O' Brien knew exactly just how desperate Winston was for freedom and how much Winston hayed the Party. He knew that Winston would be a supporter of anyone who even looked like thay were against the Party. Winston was a very confused character. Being as though his life was not his own, and he was forced to speak a language that deleted his actual emotions, it was hard for him to to be able to judge who was for him or against him. This is why his Diary was basically his best friend. Therefore, O'Brien's cleverness and conceit is what caused Winston's fate. Winston's only hope throughout the story was to recall things that use to happen in the past with the things that were happening now. It seems as if us, the readers and O'Brien were the only ones who had actual knowledge of Winston's naive ways. Therefore, the readers and O'Brien were able to conclude just how Winston would react to his fate.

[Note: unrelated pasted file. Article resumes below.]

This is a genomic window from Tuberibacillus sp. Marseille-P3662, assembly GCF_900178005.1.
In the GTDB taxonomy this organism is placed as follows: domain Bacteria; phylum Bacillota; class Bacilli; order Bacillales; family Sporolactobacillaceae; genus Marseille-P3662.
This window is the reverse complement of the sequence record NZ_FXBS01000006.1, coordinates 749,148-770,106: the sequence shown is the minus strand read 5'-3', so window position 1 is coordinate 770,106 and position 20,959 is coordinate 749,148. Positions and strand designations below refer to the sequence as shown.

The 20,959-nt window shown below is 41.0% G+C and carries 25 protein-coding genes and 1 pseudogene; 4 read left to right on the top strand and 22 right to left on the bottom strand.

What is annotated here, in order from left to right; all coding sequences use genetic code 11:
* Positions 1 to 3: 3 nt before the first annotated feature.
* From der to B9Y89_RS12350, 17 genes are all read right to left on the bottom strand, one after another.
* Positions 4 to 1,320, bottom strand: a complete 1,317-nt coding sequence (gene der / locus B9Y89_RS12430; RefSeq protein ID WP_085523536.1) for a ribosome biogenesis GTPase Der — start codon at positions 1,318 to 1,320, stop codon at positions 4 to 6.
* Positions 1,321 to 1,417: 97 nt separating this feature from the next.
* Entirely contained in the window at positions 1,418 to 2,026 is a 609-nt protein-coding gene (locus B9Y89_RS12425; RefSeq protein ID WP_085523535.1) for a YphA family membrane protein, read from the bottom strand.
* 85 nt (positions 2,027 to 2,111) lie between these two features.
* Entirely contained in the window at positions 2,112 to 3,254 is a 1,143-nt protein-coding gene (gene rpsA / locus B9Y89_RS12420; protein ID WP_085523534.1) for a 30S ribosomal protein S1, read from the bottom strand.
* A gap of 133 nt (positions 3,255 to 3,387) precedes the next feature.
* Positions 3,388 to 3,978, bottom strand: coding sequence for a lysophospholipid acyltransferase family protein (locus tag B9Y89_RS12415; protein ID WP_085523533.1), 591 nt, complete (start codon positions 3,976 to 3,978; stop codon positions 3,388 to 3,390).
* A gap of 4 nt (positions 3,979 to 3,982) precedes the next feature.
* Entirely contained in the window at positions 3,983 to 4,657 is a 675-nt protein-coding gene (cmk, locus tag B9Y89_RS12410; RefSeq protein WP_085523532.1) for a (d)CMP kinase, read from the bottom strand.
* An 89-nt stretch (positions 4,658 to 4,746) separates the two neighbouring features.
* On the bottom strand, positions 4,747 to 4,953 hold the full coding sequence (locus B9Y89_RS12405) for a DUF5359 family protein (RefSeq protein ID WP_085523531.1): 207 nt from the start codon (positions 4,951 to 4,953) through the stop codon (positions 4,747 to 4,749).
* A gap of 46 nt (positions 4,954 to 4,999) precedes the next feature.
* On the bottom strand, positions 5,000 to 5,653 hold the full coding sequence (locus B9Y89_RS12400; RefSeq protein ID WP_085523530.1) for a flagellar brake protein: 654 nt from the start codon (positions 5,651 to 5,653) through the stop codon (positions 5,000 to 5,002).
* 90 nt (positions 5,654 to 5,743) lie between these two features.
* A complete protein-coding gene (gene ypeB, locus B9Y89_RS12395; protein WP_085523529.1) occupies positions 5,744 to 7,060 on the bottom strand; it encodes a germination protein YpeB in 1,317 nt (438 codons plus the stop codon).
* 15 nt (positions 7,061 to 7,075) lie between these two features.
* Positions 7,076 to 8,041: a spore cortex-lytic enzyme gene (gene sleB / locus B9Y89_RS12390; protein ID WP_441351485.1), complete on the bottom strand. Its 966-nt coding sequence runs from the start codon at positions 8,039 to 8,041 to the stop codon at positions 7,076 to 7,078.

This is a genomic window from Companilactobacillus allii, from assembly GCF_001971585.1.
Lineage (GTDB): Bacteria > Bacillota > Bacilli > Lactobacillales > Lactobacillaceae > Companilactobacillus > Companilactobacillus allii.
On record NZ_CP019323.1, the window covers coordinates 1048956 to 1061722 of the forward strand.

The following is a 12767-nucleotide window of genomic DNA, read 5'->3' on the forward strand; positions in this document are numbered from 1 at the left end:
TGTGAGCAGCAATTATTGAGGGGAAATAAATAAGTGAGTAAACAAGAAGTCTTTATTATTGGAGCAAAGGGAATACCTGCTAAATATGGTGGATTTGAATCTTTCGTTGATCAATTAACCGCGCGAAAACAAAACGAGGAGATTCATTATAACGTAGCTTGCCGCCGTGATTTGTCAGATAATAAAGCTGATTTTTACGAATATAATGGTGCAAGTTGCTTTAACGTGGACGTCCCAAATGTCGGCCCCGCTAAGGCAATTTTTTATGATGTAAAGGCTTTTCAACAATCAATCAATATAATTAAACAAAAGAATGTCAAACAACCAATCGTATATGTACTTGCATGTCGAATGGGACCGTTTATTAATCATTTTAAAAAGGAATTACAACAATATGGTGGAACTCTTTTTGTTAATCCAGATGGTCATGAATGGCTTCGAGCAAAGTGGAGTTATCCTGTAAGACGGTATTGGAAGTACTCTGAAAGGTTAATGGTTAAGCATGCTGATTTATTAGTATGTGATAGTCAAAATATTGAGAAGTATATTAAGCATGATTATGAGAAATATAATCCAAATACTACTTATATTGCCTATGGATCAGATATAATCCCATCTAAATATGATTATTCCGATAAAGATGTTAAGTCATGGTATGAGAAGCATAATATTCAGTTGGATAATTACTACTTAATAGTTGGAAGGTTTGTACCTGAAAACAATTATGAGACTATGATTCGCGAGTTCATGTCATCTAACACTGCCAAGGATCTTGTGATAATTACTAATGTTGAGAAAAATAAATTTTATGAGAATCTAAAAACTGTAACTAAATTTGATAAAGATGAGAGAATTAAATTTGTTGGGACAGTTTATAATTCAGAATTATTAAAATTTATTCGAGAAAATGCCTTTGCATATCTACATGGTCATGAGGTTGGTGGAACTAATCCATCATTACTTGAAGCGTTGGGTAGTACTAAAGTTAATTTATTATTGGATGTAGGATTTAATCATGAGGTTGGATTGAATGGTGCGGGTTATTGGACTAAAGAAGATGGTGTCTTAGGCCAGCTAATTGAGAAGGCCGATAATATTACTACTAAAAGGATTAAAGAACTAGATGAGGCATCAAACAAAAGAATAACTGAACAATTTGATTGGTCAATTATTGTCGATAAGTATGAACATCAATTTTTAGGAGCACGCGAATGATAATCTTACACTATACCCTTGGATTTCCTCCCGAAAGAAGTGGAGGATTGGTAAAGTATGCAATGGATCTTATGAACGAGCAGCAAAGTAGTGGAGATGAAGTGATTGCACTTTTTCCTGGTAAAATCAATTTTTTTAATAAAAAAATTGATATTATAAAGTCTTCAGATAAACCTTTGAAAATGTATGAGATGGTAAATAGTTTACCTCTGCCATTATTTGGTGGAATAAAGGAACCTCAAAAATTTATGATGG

In my analysis of 1984, I would like to focus on Winston's emotions of the Party. The Party watches him through telescreens and everywhere he looks he sees the Party's leader who is known as "Big Brother." The Party controls everything in Oceania, even the people's history and language. It even forced the invention of a new language called Newspeak, which attempted to prevent political rebellion. Winston feels frustrated because he does not like control of the Party. It prohibits free thought, sex, and any expression of individuality. Winston dislikes the party and has illegally bought a diary so that he could write his criminal thoughts. He has also become interested in a powerful Party member named O'Brien, whom Winston believes is a secret member of the Brotherhood. TheBrotherhood is a legendary group that works to overthrow the Party.